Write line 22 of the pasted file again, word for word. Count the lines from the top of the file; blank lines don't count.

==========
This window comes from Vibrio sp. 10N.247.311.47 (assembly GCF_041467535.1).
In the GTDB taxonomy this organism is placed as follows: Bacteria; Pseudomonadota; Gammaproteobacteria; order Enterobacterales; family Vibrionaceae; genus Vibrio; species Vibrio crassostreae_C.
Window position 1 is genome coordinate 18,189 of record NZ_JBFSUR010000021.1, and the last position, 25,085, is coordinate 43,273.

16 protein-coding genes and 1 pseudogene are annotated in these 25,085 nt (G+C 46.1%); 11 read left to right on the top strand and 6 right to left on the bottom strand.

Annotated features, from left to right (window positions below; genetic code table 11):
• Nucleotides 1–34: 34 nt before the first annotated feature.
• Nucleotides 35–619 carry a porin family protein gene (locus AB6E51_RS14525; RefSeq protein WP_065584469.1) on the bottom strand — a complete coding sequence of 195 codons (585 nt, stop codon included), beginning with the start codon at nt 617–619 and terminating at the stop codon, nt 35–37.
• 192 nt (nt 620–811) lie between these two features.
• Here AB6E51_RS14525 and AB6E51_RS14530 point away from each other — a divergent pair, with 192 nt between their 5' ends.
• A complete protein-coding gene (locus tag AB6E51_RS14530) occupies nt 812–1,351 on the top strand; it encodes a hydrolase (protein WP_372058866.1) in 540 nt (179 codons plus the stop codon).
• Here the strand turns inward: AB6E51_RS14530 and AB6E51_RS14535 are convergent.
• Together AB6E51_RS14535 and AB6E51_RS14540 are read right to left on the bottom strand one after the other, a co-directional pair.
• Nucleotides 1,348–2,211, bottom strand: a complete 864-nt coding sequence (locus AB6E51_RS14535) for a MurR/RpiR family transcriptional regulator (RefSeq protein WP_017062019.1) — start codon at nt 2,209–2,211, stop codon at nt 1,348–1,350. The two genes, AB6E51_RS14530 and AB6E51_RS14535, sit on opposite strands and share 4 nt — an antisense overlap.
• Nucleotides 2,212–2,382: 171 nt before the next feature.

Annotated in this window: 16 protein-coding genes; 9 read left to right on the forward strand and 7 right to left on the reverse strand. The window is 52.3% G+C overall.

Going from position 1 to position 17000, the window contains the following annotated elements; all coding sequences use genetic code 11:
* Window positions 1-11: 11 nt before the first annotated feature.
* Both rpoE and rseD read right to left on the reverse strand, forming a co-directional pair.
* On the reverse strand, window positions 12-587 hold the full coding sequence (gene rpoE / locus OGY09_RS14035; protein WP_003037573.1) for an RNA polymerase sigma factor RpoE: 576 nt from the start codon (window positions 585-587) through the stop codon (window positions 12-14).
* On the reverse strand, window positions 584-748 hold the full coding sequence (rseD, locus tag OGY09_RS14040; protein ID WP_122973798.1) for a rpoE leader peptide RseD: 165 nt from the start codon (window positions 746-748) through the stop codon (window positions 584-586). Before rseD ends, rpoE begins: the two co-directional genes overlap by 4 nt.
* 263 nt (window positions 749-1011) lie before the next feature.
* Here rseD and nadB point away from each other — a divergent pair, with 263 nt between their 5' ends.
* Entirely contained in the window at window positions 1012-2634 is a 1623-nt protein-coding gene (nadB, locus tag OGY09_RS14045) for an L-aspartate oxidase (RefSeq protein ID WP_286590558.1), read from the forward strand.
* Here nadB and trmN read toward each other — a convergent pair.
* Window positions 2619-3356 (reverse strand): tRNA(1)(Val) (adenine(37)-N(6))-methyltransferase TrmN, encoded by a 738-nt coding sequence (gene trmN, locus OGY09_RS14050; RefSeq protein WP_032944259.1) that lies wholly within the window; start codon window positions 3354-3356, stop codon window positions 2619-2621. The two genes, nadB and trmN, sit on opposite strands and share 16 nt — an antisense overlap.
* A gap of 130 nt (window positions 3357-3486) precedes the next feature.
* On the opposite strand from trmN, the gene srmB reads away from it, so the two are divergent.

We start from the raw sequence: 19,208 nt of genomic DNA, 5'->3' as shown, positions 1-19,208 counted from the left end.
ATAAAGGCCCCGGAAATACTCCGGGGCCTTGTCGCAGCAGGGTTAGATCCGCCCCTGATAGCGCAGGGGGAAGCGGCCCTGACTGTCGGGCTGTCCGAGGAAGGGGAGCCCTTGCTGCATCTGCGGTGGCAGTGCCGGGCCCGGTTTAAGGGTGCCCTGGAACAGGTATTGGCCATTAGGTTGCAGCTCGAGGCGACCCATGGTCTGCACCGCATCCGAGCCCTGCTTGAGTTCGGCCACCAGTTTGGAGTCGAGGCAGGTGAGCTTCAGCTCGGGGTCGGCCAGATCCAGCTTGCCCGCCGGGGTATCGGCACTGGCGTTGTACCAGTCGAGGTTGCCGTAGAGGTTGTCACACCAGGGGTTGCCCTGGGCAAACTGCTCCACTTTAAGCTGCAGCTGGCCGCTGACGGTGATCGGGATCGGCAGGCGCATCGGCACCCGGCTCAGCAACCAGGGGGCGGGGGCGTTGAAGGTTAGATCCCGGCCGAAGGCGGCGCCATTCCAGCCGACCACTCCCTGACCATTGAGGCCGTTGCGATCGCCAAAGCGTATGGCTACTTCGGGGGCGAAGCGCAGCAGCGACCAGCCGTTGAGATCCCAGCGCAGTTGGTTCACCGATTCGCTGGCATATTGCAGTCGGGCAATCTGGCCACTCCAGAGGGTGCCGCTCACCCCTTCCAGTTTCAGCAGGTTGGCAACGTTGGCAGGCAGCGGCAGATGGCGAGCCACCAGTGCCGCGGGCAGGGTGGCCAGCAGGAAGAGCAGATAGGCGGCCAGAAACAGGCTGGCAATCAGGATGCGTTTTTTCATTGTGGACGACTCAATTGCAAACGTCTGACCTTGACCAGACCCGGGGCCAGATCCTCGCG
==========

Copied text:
* Here rseD and nadB point away from each other — a divergent pair, with 263 nt between their 5' ends.